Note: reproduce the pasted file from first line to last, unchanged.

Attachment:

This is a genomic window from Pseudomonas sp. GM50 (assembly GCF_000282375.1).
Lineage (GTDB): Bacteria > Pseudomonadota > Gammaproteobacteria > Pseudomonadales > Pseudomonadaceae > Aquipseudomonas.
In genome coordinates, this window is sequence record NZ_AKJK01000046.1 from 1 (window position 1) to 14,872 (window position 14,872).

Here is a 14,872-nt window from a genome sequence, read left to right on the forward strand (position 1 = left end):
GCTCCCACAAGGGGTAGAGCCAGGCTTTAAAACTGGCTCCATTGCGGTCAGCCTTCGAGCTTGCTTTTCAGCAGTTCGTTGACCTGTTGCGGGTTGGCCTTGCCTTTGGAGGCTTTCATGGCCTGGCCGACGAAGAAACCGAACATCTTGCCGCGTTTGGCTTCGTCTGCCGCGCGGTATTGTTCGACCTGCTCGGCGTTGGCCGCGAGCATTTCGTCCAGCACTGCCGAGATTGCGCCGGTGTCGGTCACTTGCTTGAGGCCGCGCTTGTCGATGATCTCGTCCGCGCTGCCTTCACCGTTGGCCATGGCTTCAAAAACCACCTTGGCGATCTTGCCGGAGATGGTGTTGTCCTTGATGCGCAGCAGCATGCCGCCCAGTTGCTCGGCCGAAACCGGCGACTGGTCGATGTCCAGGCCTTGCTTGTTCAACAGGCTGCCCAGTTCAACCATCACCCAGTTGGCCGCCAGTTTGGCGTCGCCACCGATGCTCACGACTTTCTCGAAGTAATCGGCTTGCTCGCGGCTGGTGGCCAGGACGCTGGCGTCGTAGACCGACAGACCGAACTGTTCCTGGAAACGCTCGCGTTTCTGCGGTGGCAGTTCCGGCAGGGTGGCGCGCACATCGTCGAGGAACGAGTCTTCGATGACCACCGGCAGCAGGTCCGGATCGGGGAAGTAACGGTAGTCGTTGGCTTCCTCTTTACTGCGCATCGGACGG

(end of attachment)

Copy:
This is a genomic window from Pseudomonas sp. GM50 (assembly GCF_000282375.1).
Lineage (GTDB): Bacteria > Pseudomonadota > Gammaproteobacteria > Pseudomonadales > Pseudomonadaceae > Aquipseudomonas.
In genome coordinates, this window is sequence record NZ_AKJK01000046.1 from 1 (window position 1) to 14,872 (window position 14,872).

Here is a 14,872-nt window from a genome sequence, read left to right on the forward strand (position 1 = left end):
GCTCCCACAAGGGGTAGAGCCAGGCTTTAAAACTGGCTCCATTGCGGTCAGCCTTCGAGCTTGCTTTTCAGCAGTTCGTTGACCTGTTGCGGGTTGGCCTTGCCTTTGGAGGCTTTCATGGCCTGGCCGACGAAGAAACCGAACATCTTGCCGCGTTTGGCTTCGTCTGCCGCGCGGTATTGTTCGACCTGCTCGGCGTTGGCCGCGAGCATTTCGTCCAGCACTGCCGAGATTGCGCCGGTGTCGGTCACTTGCTTGAGGCCGCGCTTGTCGATGATCTCGTCCGCGCTGCCTTCACCGTTGGCCATGGCTTCAAAAACCACCTTGGCGATCTTGCCGGAGATGGTGTTGTCCTTGATGCGCAGCAGCATGCCGCCCAGTTGCTCGGCCGAAACCGGCGACTGGTCGATGTCCAGGCCTTGCTTGTTCAACAGGCTGCCCAGTTCAACCATCACCCAGTTGGCCGCCAGTTTGGCGTCGCCACCGATGCTCACGACTTTCTCGAAGTAATCGGCTTGCTCGCGGCTGGTGGCCAGGACGCTGGCGTCGTAGACCGACAGACCGAACTGTTCCTGGAAACGCTCGCGTTTCTGCGGTGGCAGTTCCGGCAGGGTGGCGCGCACATCGTCGAGGAACGAGTCTTCGATGACCACCGGCAGCAGGTCCGGATCGGGGAAGTAACGGTAGTCGTTGGCTTCCTCTTTACTGCGCATCGGACGG